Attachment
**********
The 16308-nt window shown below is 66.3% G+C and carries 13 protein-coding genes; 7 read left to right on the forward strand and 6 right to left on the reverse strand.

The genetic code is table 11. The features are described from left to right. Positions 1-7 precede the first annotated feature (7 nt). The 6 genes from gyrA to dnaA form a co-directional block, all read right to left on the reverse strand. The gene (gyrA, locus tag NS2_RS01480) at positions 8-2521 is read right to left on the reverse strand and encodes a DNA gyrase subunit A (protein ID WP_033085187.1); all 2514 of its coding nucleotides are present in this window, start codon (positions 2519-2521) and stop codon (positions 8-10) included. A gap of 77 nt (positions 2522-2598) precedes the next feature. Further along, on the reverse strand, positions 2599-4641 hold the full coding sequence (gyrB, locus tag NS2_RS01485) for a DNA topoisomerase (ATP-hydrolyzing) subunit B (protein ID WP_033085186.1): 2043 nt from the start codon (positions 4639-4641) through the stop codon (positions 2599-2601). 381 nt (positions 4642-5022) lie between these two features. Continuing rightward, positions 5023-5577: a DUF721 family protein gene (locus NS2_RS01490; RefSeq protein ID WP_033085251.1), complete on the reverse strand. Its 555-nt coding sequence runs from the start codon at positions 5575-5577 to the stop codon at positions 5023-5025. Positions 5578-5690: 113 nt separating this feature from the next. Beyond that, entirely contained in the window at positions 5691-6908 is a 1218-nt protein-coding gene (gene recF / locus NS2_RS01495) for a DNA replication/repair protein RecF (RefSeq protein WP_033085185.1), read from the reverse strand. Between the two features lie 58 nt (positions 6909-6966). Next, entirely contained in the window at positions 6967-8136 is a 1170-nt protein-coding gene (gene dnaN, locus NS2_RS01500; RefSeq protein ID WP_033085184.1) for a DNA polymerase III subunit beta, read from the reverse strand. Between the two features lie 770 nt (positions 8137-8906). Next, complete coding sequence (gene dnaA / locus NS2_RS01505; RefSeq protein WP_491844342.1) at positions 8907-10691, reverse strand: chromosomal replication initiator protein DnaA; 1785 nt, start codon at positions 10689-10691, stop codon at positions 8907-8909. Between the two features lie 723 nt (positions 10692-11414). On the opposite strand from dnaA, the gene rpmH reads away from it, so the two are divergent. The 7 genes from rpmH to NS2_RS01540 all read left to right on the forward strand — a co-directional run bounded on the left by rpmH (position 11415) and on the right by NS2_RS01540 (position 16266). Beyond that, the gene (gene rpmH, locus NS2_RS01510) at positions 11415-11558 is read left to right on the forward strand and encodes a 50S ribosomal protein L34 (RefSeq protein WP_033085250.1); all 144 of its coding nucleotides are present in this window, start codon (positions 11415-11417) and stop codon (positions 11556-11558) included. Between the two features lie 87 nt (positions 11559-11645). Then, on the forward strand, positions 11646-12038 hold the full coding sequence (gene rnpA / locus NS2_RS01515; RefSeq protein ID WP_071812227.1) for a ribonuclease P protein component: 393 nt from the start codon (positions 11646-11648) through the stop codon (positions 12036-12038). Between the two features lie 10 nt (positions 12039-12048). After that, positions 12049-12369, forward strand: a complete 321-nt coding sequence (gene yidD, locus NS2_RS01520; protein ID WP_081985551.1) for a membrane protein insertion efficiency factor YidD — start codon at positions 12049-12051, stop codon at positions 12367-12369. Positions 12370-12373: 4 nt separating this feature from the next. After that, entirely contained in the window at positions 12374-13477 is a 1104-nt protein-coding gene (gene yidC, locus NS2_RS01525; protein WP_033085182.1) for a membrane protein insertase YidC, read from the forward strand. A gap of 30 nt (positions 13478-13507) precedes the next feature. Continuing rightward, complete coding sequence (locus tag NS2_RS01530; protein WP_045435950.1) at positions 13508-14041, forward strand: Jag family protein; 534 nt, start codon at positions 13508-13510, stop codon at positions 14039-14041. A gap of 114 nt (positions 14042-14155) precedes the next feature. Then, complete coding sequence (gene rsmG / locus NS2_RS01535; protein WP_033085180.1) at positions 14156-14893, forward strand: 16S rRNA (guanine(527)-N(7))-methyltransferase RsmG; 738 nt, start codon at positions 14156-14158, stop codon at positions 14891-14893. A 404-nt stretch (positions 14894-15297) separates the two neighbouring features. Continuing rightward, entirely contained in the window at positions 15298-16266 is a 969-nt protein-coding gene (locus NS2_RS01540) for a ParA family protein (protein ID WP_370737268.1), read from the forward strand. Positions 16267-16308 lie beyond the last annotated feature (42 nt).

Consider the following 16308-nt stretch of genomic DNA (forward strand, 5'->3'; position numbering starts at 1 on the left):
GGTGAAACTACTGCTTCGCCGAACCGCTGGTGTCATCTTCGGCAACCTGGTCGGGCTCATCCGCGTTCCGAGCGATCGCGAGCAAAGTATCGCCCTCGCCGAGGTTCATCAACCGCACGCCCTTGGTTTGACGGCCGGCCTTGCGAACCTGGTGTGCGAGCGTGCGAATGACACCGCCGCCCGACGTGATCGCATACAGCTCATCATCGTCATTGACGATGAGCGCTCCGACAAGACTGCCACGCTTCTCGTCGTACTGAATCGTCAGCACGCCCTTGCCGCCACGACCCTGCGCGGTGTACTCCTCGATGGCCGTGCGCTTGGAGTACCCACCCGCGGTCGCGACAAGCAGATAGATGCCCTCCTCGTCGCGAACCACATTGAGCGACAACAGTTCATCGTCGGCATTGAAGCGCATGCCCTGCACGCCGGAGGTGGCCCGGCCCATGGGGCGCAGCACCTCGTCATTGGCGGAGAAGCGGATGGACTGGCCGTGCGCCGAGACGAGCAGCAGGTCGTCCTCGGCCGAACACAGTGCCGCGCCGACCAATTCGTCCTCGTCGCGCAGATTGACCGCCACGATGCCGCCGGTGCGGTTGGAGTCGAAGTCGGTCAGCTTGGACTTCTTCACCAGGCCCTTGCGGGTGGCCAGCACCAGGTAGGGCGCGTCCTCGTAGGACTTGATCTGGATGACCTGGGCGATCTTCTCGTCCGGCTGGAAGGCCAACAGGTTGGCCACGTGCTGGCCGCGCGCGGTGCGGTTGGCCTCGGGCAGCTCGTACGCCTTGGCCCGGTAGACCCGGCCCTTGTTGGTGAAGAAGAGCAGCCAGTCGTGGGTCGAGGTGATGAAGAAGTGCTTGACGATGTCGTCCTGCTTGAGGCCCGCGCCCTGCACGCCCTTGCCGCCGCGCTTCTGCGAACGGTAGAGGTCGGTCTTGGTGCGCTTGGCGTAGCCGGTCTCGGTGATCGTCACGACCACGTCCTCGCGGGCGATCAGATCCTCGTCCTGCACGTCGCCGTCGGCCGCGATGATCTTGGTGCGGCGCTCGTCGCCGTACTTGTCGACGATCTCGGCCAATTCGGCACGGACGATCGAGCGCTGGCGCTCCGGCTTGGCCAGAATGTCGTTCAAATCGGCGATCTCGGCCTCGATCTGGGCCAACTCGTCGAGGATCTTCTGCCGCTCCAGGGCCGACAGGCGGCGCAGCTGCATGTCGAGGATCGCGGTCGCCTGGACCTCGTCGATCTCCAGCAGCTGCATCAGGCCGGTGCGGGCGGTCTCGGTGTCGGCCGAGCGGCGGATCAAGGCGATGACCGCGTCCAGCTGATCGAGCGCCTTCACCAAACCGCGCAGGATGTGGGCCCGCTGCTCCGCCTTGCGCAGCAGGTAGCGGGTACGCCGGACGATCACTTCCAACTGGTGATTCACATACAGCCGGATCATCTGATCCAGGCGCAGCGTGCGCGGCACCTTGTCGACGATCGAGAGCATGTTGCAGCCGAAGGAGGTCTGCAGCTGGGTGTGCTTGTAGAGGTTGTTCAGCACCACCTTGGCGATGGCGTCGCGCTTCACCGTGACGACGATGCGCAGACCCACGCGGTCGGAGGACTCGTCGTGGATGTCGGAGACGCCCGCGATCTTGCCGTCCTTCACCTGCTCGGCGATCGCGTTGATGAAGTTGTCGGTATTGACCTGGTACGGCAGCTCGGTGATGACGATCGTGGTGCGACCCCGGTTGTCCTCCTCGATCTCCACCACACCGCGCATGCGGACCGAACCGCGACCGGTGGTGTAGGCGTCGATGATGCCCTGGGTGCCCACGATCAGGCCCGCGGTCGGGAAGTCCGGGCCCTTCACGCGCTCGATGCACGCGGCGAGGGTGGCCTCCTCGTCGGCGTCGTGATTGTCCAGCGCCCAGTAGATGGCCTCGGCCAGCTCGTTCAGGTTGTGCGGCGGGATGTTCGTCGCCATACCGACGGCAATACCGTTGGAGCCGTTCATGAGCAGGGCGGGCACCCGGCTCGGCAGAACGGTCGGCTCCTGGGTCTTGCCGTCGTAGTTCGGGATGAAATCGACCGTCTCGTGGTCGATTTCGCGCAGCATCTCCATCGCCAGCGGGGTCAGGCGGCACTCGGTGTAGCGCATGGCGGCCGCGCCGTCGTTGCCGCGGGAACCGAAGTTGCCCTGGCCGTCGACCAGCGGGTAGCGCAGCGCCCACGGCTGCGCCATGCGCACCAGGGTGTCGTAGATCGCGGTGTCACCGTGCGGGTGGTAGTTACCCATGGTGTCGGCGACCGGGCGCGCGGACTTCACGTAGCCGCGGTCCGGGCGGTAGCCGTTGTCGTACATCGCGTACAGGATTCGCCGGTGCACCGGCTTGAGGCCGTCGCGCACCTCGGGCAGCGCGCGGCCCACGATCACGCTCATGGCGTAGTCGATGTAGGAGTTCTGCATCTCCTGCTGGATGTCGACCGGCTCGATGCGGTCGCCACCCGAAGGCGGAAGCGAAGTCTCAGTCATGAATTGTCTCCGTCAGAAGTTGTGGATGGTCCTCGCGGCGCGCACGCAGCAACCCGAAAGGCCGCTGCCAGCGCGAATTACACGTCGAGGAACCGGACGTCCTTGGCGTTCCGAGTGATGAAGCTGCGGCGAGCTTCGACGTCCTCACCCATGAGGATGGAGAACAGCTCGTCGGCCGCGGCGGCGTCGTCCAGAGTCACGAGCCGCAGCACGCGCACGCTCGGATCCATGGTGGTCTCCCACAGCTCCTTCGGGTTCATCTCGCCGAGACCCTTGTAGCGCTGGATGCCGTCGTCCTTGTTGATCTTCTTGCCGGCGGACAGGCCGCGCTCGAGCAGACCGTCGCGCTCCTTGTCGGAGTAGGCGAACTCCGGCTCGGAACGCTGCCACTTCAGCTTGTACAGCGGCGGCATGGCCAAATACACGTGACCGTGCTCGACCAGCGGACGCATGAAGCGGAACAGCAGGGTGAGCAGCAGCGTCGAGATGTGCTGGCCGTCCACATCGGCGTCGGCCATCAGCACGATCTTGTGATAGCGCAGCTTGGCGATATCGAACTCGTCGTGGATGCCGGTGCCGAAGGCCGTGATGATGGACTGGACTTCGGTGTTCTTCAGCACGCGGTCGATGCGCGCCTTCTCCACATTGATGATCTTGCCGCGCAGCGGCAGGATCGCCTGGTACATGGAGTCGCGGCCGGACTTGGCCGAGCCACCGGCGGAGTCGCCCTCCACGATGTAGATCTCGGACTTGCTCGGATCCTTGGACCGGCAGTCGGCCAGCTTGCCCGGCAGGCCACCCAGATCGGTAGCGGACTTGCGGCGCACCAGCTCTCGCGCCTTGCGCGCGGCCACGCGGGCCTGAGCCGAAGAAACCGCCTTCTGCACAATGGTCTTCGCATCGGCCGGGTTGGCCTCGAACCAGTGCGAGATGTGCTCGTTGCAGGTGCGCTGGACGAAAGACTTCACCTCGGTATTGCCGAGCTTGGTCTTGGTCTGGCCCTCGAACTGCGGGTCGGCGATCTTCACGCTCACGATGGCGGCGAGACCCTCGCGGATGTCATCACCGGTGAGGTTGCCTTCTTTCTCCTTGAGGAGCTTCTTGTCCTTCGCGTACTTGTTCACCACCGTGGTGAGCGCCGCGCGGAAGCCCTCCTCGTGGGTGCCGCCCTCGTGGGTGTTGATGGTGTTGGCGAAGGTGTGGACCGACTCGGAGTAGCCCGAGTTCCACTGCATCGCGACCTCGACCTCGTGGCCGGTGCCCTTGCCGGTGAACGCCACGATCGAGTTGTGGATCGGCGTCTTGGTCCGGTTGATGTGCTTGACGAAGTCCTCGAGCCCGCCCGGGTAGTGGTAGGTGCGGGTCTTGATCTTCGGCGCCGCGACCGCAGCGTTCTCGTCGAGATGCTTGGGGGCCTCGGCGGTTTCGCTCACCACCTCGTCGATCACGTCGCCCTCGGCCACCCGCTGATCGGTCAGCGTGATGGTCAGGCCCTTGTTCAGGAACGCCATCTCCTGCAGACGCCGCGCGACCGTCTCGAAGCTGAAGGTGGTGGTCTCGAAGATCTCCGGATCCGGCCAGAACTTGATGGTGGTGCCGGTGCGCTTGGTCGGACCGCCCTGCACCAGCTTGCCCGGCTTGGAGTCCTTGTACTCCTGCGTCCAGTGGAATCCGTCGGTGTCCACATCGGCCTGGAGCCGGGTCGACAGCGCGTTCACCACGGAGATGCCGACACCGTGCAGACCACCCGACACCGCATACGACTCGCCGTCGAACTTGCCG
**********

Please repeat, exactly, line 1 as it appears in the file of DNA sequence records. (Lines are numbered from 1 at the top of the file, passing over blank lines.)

The 16308-nt window shown below is 66.3% G+C and carries 13 protein-coding genes; 7 read left to right on the forward strand and 6 right to left on the reverse strand.